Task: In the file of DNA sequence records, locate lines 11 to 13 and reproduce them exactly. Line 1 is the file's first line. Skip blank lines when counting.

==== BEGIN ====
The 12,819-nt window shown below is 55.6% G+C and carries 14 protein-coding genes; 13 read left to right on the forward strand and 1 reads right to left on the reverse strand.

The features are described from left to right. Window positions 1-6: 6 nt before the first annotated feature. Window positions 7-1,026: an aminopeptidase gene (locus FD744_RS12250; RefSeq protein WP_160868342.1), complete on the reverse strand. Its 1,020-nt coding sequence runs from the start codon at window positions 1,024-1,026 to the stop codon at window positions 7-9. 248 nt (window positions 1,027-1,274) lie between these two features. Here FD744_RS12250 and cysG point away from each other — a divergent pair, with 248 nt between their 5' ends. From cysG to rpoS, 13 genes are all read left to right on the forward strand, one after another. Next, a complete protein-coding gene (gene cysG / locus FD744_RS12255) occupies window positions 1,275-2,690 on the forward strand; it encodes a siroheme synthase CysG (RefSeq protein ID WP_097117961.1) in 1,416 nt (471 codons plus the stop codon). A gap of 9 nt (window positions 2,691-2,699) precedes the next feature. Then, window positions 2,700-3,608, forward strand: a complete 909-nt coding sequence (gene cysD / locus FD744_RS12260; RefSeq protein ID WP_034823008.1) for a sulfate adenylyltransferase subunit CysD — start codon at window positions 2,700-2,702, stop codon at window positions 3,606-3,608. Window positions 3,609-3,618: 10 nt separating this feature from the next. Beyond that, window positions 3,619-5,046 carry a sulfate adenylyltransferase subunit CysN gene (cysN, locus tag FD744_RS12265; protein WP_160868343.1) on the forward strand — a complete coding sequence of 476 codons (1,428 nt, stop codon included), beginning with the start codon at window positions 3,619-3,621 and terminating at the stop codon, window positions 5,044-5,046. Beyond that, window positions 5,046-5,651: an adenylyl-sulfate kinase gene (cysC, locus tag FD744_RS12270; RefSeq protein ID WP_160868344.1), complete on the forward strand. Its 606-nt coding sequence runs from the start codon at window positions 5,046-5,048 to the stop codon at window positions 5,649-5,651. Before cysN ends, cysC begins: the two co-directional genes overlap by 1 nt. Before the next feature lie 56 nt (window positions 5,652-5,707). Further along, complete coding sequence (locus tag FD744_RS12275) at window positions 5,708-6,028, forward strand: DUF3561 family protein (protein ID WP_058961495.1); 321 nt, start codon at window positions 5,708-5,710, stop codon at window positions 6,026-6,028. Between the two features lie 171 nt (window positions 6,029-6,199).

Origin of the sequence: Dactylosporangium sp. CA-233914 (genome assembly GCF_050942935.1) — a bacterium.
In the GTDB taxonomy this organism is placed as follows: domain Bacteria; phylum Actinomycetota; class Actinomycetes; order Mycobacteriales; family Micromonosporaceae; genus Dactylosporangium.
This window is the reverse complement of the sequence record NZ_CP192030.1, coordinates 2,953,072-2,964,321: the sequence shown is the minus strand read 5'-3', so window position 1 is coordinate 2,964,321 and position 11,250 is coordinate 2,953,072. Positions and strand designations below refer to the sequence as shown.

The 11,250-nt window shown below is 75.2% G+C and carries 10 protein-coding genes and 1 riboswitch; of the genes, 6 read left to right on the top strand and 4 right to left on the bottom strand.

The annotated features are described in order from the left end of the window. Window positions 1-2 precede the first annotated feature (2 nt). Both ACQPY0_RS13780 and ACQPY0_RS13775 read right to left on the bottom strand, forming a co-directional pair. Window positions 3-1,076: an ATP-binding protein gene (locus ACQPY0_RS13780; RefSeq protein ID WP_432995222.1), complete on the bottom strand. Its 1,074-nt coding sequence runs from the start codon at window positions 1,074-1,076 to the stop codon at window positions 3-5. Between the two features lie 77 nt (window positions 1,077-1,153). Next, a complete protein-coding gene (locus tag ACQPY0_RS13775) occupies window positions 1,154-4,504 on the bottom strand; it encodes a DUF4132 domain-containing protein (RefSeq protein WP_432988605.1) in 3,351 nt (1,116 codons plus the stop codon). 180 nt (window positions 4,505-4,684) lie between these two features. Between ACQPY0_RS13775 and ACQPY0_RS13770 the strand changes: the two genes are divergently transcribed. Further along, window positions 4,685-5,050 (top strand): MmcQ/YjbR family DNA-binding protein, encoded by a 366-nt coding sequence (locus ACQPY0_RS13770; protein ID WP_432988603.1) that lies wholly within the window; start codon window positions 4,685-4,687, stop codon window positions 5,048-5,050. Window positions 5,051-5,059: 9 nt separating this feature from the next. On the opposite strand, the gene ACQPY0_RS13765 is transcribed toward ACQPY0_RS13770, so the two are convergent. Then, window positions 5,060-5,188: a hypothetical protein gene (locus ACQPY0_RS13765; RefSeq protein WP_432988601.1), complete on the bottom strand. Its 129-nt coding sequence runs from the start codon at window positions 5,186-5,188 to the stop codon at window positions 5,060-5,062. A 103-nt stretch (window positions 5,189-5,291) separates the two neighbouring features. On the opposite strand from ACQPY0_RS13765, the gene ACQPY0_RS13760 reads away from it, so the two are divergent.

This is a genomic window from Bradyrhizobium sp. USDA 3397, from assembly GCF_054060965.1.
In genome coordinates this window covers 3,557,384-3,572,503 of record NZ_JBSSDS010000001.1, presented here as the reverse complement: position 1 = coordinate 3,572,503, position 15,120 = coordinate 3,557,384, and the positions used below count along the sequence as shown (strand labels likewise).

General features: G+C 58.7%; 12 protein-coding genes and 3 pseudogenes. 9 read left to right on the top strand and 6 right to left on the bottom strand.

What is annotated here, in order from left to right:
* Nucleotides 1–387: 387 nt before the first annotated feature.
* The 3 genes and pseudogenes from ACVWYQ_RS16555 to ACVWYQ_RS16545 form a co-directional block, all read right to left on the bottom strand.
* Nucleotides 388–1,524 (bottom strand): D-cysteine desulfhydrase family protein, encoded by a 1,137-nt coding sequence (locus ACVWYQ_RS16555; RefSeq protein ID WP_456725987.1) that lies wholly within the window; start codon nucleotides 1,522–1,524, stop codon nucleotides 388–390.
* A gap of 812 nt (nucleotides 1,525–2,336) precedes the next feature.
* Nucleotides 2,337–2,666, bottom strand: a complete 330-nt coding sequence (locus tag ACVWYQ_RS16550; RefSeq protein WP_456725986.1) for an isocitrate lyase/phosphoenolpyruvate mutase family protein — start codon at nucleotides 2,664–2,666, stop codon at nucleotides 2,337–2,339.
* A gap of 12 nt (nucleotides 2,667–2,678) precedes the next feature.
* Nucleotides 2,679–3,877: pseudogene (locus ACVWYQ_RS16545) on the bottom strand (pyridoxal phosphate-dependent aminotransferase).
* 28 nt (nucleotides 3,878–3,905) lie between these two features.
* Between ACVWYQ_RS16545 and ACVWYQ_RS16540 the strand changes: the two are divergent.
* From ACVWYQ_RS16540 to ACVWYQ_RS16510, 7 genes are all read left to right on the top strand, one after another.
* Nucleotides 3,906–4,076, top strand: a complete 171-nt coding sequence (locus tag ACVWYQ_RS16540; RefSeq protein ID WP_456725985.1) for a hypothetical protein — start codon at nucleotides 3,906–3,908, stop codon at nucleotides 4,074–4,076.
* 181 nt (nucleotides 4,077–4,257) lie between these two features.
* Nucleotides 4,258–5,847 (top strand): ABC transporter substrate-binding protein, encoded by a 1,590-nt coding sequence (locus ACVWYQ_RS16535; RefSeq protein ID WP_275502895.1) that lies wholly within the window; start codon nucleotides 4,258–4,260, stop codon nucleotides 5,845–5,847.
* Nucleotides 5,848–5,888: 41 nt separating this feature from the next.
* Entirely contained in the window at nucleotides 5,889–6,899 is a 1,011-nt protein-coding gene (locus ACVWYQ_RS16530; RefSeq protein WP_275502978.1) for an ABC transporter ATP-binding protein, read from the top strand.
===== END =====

What is annotated here, in order from left to right:
* Nucleotides 1–387: 387 nt before the first annotated feature.
* The 3 genes and pseudogenes from ACVWYQ_RS16555 to ACVWYQ_RS16545 form a co-directional block, all read right to left on the bottom strand.